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Canadiens at Canucks 10 Takeaways: Yet another overtime victory

1. Vancouver, a Habs’ fans paradise

Rogers place was packed with red sweaters on Tuesday night, and they weren’t the old alternate skate logo jerseys. B.C. loves the Canadiens, and it showed. Of course, it didn’t hurt that in attendance were large sections of Gallaghers and Prices. The bottom line was a game on the road which smacked of home-ice energy, and for a game which needed extra time, that could have made the difference.

2. Carey Price has his fourth 30-win season

Six times Price has played at least 50 games, including the current season. Of those six, the former Vezina winner has eclipsed the 30 win mark four times. Price stopped 27 of the 28 shots he faced in Vancouver, and in the process claimed his fifth straight win. Should Carey Price keep winning at this pace for just two more seasons, he could easily end up the winningest goaltender in franchise history, having passed Ken Dryden for third place earlier this year.

3. Montreal generated a ton of shots

The final count had the Canadiens firing 38 shots on Ryan Miller, who stopped all but two of them – and this is just counting the shot attempts on the net. The Habs launched a whopping 58 pucks in total, 20 were either wide or blocked. Since hiring Claude Julien, Montreal has matched their play from earlier this season. A quick look at the shot chart also shows Montreal is doing more to get into the high danger scoring area in front of the net. The Habs also held an advantage in scoring chances over the Canucks.

4. Claude Julien must really like overtime

Five of the nine games played since the coaching change have needed more than three periods to settle. That’s more than half of the games since Julien took over, and his team boasts a perfect 5-0 record. This has added a bit more tension to recent games, and shows that Montreal needs to continue to improve in order to more handily defeat opponents, especially non-playoff teams like Vancouver.

5. Lord Byron giveth

After being pointless in 13 games starting in February, Paul Byron has scored three game-winning goals in the Julien era (*one was a shootout goal and doesn’t count in his goal totals for the year). The new head coach is giving Byron a little more ice time than his predecessor did, and the new system also appears to work well for the speedy winger. Throughout the game on Tuesday night, Byron showed flashes of his speed, initiating rushes and back-checking from zone to zone. It was fitting that his game-winning goal came at the hands of his speedy breakout with teammate Alex Galchenyuk.

6. Hard work is starting to be rewarded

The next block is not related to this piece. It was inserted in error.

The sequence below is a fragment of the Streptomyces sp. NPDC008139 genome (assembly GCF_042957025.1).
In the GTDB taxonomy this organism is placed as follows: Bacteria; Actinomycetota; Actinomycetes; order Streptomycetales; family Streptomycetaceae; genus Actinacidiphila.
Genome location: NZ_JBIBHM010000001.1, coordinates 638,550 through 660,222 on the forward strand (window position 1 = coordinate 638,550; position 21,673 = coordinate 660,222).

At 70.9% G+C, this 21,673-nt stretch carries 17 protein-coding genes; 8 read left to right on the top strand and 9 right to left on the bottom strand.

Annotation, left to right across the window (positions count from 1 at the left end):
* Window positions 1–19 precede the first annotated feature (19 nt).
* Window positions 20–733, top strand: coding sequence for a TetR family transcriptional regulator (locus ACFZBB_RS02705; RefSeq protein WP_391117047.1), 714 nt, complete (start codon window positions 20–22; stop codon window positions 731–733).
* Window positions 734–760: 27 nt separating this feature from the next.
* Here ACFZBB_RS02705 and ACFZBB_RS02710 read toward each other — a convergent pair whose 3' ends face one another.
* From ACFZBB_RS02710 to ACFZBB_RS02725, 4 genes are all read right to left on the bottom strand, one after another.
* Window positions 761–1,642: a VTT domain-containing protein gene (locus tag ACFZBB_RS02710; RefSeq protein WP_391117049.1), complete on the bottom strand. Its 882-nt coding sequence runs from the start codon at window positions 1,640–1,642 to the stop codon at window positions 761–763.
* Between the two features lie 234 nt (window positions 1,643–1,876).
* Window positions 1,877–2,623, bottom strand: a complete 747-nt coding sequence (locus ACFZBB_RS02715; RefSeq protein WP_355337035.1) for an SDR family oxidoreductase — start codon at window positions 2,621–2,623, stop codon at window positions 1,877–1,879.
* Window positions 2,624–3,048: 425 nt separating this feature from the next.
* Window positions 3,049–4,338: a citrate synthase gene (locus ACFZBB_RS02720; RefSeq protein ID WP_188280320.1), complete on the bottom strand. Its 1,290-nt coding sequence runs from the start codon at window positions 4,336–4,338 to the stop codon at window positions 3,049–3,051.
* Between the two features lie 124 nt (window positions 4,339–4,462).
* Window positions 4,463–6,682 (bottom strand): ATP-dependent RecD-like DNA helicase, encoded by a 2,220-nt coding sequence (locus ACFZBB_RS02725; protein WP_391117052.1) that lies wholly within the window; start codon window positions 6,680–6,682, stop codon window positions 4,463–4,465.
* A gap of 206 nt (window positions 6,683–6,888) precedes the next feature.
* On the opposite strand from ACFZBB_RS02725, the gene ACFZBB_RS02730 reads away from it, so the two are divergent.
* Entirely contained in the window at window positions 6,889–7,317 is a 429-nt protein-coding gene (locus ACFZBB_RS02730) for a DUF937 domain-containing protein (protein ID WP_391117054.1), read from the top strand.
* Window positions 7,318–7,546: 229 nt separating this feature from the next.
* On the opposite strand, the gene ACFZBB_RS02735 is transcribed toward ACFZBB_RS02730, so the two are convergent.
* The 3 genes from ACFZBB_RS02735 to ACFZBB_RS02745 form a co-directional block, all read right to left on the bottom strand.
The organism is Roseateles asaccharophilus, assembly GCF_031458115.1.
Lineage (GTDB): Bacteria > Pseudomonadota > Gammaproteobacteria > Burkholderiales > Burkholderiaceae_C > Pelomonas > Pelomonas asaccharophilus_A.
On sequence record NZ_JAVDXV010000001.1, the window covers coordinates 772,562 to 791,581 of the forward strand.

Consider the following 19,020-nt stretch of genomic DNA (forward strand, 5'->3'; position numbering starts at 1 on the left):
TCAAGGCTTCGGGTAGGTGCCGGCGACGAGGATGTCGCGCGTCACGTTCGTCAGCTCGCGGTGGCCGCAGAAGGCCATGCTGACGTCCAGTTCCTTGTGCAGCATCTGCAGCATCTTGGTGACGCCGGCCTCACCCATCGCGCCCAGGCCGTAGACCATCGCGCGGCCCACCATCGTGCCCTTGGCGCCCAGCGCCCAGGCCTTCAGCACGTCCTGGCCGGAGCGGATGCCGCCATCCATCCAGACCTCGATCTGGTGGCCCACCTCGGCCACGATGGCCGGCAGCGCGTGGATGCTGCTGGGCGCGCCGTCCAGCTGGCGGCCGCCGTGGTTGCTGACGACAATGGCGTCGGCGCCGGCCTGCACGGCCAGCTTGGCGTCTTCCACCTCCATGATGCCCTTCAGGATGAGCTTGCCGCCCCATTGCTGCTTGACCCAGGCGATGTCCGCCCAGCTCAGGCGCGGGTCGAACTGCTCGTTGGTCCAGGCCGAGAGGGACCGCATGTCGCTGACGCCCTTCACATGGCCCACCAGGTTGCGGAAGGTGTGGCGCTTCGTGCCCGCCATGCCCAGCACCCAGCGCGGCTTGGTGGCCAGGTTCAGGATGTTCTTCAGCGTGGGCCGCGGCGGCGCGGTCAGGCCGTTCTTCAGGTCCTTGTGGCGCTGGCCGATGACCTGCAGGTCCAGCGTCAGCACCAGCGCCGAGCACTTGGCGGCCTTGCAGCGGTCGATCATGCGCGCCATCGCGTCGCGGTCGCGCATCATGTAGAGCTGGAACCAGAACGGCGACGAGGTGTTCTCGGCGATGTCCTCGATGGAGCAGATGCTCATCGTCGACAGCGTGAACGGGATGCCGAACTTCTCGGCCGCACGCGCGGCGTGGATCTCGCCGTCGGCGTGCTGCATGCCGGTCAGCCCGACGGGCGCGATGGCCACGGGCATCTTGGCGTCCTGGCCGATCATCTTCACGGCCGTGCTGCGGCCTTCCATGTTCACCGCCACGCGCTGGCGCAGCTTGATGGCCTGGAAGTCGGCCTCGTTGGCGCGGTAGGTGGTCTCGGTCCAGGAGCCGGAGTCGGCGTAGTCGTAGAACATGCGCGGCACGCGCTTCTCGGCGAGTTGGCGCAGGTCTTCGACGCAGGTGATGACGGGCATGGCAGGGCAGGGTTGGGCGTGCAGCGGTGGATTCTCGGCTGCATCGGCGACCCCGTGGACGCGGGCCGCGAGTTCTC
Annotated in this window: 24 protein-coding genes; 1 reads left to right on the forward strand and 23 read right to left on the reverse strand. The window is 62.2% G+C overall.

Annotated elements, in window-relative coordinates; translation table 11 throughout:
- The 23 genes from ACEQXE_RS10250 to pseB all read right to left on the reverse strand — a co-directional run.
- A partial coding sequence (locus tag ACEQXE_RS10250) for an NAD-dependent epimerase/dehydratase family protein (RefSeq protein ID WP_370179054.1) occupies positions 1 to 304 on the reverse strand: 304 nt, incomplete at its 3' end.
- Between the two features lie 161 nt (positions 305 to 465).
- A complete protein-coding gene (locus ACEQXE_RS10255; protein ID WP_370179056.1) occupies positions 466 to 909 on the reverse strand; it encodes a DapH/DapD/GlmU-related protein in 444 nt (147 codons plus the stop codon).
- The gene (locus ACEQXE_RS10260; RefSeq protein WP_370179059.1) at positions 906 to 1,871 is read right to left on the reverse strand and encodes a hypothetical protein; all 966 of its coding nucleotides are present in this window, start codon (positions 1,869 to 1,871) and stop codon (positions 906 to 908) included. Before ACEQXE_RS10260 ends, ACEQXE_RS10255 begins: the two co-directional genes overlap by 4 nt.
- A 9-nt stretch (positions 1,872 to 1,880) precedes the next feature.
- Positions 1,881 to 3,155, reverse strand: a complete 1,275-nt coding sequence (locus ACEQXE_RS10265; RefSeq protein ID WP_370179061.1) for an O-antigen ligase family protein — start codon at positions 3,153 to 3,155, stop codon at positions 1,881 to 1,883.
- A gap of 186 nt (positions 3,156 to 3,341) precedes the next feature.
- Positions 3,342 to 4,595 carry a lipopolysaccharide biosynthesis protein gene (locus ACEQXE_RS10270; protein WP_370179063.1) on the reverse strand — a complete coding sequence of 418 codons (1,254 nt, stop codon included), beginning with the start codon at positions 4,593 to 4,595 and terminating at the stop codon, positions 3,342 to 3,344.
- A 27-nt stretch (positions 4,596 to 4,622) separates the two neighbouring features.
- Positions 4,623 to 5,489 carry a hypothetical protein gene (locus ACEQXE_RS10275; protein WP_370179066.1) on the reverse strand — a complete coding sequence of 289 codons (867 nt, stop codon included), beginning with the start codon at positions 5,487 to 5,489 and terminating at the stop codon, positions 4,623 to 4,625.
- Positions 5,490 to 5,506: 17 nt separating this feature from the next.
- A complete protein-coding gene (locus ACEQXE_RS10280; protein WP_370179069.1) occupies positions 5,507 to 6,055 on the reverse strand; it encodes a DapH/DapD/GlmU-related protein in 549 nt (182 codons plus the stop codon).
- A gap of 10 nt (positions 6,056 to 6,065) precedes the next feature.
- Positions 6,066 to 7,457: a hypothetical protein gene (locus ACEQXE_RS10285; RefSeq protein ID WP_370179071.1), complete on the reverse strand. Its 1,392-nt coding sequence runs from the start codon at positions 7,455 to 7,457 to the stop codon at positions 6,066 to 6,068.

When the Canadiens began to slump in the winter, their puck luck (PDO) was unsustainably low. Their quality of play had stayed strong, and the results were not coming. Brendan Gallagher recently ended a long scoring slump, and Tuesday night, Torrey Mitchell scored for the first time in 39 games. Though he’s not a sniper, Mitchell will feel good getting that scoreless monkey off his back. Andrei Markov is quietly putting in a solid season, and collected his 25th assist of the year, leaving him one point shy of 30. Another player whose play and production have improved since the bye week is…

7. Andrew Shaw is better than Andrew Shaw

The tale of one player with two different types of games. Sometimes, Andrew Shaw sways too far over the line and his discipline negatively impact the club and his play becomes ineffective. Recently, Shaw is playing smarter, faster hockey and keeping his temper in check. The results have been outstanding, three goals and two assists in his last nine games (since the break). Shaw is becoming the player his potential teased us with; with the playoffs just a month away, the time for this transformation could not be better.

8. Forward depth paying off

For all the criticism thrown at Marc Bergevin’s acquiring of depth players rather than scoring, he’s kept his core together and added the type of players who will be counted on now. With Tomas Plekanec and Alexander Radulov missing time for minor injuries, Claude Julien has been able to get a look at trade deadline day acquisitions, and the Habs have kept on winning, adding important points to the standings and maintaining their grasp on the Atlantic division lead. Brian Flynn left Tuesday’s game and did not return – pending an update, Montreal may need to look to the AHL and call up an injury replacement.

9. Could Hudon get the call?

On March 1st, Marc Bergevin made a comment about St. John’s IceCaps forward Charles Hudon, saying he wouldn’t get called up to the NHL if the plan wasn’t to insert him into the lineup. The most recent injury to the Canadiens’ forwards may have opened up a spot for the offensively gifted Hudon. The Alma, QC native is close to a point-per-game pace in the AHL and can play either centre or wing, making him a versatile forward with a skill complementary to the current Habs roster.

10. The real test is about to take place

Things have been all roses for the last handful of games, and Canadiens fans are taking advantage of this momentum to be positive about their team. It’s important to stay focused on the fact that many of the team’s recent wins came in overtime (or shootout), some have been against non-contending teams. There are two games left on this current road trip and Montreal is an increasingly depleted team. The Edmonton Oilers are firing on all cylinders and will be a stiff test of the Habs’ new system. Things won’t get easier after the Canadiens return home, as they will host the Chicago Blackhawks before playing three games against chief division rival Ottawa Senators in the latter half of March.

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